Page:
A quick and easy solution to how to play .mkv files is to install Perian, which makes QuickTime play .avi, .flv, and .mkv files and handles many different and popular encoding formats for video.

Perian for QuickTime

Remember to fully quit and re-launch QuickTime after installing Perian (don’t just close the QuickTime window, it’s still running until you Quit the program). This allows QuickTime to reload its list of handled formats and encodings.

When double clicking on an .mkv file to play it, you may have to wait until the entire film is buffered in QuickTime before it will play smoothly.  You can tell the progress of the buffering by looking at the grey timeline bar that is inching across the bottom left of the QuickTime window, starting near the 00:00 time marker. This is one of the oddities of the .mkv Matroska video package format. Don’t ask me why this happens, just keep this in mind next time you want to watch an mkv video on your Mac use Perian.

Quicktime under Mac OS X Leopard can’t play movie or video files saved in .avi format encoded with DivX format without a little help. Also if you get no sound from avi files on your Mac, the following avi audio codec will solve that problem for you.

Here’s what you need to make Quicktime on Mac OS X Leopard (10.5) play .avi movie files:

Quicktime Video Codec – Free Xvid Quicktime Component for DivX codec avi files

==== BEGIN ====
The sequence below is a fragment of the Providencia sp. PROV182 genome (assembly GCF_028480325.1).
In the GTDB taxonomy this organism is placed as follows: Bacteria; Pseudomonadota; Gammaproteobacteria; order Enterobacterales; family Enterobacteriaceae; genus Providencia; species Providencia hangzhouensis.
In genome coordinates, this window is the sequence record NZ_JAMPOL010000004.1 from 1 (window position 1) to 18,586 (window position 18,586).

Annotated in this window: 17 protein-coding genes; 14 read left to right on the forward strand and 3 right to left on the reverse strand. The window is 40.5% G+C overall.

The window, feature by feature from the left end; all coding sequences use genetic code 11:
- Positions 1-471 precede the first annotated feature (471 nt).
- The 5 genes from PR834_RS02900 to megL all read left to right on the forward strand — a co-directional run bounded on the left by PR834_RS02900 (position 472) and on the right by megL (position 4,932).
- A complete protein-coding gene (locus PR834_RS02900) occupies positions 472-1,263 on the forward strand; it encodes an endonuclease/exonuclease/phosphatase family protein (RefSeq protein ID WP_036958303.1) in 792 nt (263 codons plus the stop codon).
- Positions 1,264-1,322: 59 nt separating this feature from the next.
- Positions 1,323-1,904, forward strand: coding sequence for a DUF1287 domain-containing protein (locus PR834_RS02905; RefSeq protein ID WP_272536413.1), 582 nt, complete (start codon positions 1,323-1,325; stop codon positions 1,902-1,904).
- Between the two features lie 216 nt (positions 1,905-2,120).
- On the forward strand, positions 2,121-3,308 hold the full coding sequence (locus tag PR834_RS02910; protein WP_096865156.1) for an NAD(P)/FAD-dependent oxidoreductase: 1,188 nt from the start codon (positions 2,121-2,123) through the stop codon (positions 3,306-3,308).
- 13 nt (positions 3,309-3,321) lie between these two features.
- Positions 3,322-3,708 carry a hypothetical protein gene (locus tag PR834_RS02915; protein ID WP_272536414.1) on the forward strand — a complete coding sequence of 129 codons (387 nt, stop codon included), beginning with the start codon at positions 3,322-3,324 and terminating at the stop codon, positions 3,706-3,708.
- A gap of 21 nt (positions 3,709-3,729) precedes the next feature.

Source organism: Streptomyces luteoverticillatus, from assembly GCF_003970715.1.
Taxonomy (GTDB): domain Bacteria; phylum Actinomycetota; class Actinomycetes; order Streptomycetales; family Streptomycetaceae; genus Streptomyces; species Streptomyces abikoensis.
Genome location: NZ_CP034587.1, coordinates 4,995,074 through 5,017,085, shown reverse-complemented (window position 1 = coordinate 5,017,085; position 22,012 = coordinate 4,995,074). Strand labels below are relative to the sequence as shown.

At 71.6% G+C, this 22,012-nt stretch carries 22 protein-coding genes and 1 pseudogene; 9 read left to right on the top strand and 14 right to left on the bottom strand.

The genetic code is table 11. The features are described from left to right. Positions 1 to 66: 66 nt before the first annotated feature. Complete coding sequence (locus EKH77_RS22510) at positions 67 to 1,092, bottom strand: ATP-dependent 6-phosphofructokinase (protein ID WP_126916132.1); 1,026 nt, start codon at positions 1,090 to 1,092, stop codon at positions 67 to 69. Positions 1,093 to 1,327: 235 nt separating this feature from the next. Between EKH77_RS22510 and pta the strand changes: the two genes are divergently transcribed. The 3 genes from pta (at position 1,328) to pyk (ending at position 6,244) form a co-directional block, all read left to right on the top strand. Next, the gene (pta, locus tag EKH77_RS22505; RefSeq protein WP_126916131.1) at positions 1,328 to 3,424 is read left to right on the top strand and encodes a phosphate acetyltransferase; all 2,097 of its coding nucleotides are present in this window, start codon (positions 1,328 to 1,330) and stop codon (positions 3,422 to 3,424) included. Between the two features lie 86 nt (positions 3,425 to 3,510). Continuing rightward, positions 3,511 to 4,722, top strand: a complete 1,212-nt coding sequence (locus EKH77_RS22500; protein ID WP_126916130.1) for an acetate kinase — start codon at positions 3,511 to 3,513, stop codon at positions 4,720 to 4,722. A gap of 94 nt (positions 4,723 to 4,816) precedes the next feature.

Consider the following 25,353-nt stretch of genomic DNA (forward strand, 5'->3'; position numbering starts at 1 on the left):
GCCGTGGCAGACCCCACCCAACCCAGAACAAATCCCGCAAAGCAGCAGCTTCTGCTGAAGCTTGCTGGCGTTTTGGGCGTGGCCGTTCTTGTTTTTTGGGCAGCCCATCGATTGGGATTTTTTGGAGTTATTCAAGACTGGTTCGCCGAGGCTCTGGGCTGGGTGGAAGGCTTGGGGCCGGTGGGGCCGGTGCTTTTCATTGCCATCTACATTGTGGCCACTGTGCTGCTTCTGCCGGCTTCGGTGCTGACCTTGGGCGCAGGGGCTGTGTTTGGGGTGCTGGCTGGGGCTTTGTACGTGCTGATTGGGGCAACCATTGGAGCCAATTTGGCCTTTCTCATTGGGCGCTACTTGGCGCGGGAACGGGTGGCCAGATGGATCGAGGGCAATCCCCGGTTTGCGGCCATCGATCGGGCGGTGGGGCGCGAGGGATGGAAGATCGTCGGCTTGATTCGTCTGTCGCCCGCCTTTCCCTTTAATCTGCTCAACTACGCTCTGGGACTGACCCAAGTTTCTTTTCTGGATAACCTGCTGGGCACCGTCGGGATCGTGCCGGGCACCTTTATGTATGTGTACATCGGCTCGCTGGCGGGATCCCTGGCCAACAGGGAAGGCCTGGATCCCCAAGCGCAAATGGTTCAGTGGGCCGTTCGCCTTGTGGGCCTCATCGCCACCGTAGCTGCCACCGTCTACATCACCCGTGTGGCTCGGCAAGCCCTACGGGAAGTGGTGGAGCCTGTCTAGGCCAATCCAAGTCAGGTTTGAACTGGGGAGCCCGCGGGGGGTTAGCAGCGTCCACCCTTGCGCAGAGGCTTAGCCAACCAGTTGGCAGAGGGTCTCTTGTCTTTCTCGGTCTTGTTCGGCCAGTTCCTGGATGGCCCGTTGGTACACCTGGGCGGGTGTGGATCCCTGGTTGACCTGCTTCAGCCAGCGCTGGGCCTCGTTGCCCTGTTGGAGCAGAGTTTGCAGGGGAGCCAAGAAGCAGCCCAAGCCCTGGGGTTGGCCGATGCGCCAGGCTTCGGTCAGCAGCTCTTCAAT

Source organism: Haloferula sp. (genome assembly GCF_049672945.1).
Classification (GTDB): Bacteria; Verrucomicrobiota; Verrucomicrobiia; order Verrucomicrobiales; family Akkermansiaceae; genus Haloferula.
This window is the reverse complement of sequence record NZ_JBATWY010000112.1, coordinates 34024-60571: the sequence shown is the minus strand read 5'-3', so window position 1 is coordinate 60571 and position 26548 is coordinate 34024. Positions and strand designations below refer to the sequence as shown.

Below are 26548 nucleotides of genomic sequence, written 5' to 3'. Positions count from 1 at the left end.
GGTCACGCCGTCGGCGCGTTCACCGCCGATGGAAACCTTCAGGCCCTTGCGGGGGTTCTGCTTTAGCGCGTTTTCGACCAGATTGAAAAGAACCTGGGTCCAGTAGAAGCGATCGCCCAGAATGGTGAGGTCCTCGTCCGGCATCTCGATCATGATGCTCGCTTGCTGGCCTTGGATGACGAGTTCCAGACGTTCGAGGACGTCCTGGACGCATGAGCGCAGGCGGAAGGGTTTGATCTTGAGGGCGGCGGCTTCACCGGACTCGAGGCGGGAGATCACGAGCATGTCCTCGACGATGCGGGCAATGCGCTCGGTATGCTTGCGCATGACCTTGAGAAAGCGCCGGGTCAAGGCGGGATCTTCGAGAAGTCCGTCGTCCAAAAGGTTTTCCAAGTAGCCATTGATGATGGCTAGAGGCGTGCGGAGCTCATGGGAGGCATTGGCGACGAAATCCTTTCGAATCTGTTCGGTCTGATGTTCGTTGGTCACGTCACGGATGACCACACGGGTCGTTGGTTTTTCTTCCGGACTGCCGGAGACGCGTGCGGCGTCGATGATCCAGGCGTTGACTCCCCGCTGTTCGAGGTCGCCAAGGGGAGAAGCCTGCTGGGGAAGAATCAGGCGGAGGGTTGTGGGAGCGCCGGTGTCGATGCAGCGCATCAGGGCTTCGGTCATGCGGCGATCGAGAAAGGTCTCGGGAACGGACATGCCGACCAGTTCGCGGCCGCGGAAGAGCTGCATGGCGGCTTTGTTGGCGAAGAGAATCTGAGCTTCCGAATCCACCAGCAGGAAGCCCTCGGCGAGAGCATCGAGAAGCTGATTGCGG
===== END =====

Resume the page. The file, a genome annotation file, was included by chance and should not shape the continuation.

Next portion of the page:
Quicktime Audio Codec – A52 avi audio codec for Quicktime

Download both of these disk image files (.dmg) and double click them to mount these files (make them visible and accessible through Finder as another Device (top left hand corner of Finder) on your Mac.

Next we need to put these components into the right folders. Within Finder, click on the Xvid Alpha device. Within this Finder window, you should see a file named Xvid_Codec 1.0 alpha.component. You need to copy and paste this item into /Library/QuickTime/ folder on your Mac. The easiest way to find this folder is click on the first device (looks like a metal hard disk) within Finder (mine is called Leopard), then find the folder named Library, and within that, another folder named QuickTime. Paste the Xvid Alpha file into this folder (or drag and drop it if you have two Finder windows open).

QuickTime Codecs avi divx

For the audio part of playing .avi files in QuickTime you need to place the A52 codec component into /Library/Audio/Plug-ins/Components/ folder. Luckily the author of the A52 audio codec for playing avi files in Mac made shortcuts right within the .dmg file for A52 Codec. When you double click the A52Codec .dmg file you’ll see two huge arrows pointing from the codec files to the folders they should be dropped into so simply drag and drop the two files into the folders (which are actually shortcuts to the correct folders on your Mac machine).

If you want QuickTime to recognize and play Dolby AC3 encoded audio from movies, copy the AC3MovieImport component into the /Library/QuickTime folder as well. This definitely won’t hurt and you’ll probably enjoy it later.

After this if you already have QuickTime running, Quit QuickTime (Command + Q), don’t just Close it, since QuickTime will still be running in the background. You need to fully quit QuickTime and restart it for the codecs to be loaded by QuickTime, so this step is necessary.

After all this try double-clicking your .avi movie file again and see if both audio and video are now being displayed by QuickTime.

Of course you can skip all this downloading and divx encoding nonsense, sign up for blockbuster total access, get 1 month free and rip to your heart’s content. It’s a nice way to build up a collection I hear…

Enjoy your movies.